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Fishers, Indiana, United States
Brenda gained career expertise as a human resources leader at a global company before becoming an HR consultant. Her functional experience includes a variety of sales roles in the health care industry achieving success for over 30 years. She is currently in Consulting & Analytics Business Development for a health care firm. Her passion is participating in, writing about and observing the evolving workforce. For the first time in history four generations work together. It keeps things interesting. Baby Boomers (born 1946-1964) are redefining retirement and what it means to age in the workforce. It is not just about money. Okay it plays a role! At 76.4 million members strong, Boomers are leveraging technology to continue their careers and the personal fulfillment working brings. Managing a late-stage career requires a strategy. There is no roadmap or one size fits all answer. This blog is about sharing, networking & finding your own right answer to working later, managing your career, redefining retirement, looking for work in your 50s & 60s and reinventing yourself.

Tuesday, June 24, 2014

Success in Autumn

“When we are young, we learn. When we are old, we understand.”
--Marie Von Ebner-Eschenbach

Re-imagine the Spring of Youth giving way to the Summer of Adulthood and an inevitable decline in Autumn and Winter. What if, the longer life spans we enjoy in the 21st century are a gift of extra time to accomplish goals resting silently inside our hearts? No one knew that you always wanted to learn to play the keyboard or learn Spanish or visit Yosemite. Now that studies are predicting lifespans of ninety years as nearly average; we are challenged to find excuses to not live our dreams.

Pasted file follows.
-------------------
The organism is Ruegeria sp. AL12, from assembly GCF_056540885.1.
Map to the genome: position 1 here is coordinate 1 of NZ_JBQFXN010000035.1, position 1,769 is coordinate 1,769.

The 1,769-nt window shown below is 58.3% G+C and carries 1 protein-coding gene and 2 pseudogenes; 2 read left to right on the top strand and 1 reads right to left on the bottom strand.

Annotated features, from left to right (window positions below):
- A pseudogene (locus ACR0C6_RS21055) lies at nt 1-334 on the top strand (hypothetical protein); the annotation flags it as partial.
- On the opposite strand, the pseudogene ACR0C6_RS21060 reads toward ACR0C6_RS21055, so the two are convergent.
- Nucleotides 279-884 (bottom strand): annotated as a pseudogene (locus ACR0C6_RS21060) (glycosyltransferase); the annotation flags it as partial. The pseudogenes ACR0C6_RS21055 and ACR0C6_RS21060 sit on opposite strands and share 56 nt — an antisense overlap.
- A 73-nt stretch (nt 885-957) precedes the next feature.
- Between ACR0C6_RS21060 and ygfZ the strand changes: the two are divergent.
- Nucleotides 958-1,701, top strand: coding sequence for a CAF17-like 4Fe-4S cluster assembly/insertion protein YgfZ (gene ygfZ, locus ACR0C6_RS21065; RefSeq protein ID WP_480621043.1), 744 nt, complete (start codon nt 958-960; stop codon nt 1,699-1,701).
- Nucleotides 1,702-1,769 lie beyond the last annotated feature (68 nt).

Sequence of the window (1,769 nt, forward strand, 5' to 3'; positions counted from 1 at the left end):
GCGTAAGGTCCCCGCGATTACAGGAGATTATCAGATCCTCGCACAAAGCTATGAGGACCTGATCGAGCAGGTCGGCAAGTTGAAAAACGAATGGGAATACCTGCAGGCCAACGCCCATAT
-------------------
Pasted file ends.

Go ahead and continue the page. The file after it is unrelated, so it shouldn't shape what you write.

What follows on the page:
In her book, In Our Prime: The Invention of Middle Age, Pat Cohen offers a reason to believe middle age careers can be extended. “Generation X has nearly 30 million fewer members than the 78 million strong baby boom generation. Even though many from this group will work past 65, there will still be fewer employees overall,” according to Cohen’s research. It sounds like great news, but what is the best course of action to take while waiting for the business world to beat a path to the door of the 50, 60 and 70+ worker? Remember this:

·         Reid Hoffman founded LinkedIn at age 35. (Old by Silicon Valley standards)
·         Col. Harland Sanders founded Kentucky Fried Chicken  at age 65
·         Grandma Moses began painting at age 78 (she painted 25 paintings after turning 100 years old)
·         Diana Nyad swam from 110 miles Cuba to Miami in 53 hours at age 64 on her fifth attempt
·         Henry Kaiser established Kaiser Permanente w/ a business partner at age 63

Most of these people lived in America at a time when the average life expectancy was closer to 70. Could the fact that I listed above were engaged in work of their calling give them additional years to make the impact they desired? What is your calling? What is the project you are so passionate about, that you lose track of time?

There is a lot of information online about jobs, careers and callings. Time slows down so a person may discover which phase they are experiencing: a job, a career or a calling. There is no right or wrong answer and each serves a purpose. It is  going to vary for each of individual. As a mid-career professional, just know your best ideas may still be inside of you and like Reid, Col. Sanders, Grandma Moses, Diana and Henry--your greatest accomplishments in life may be realized in your autumn years.

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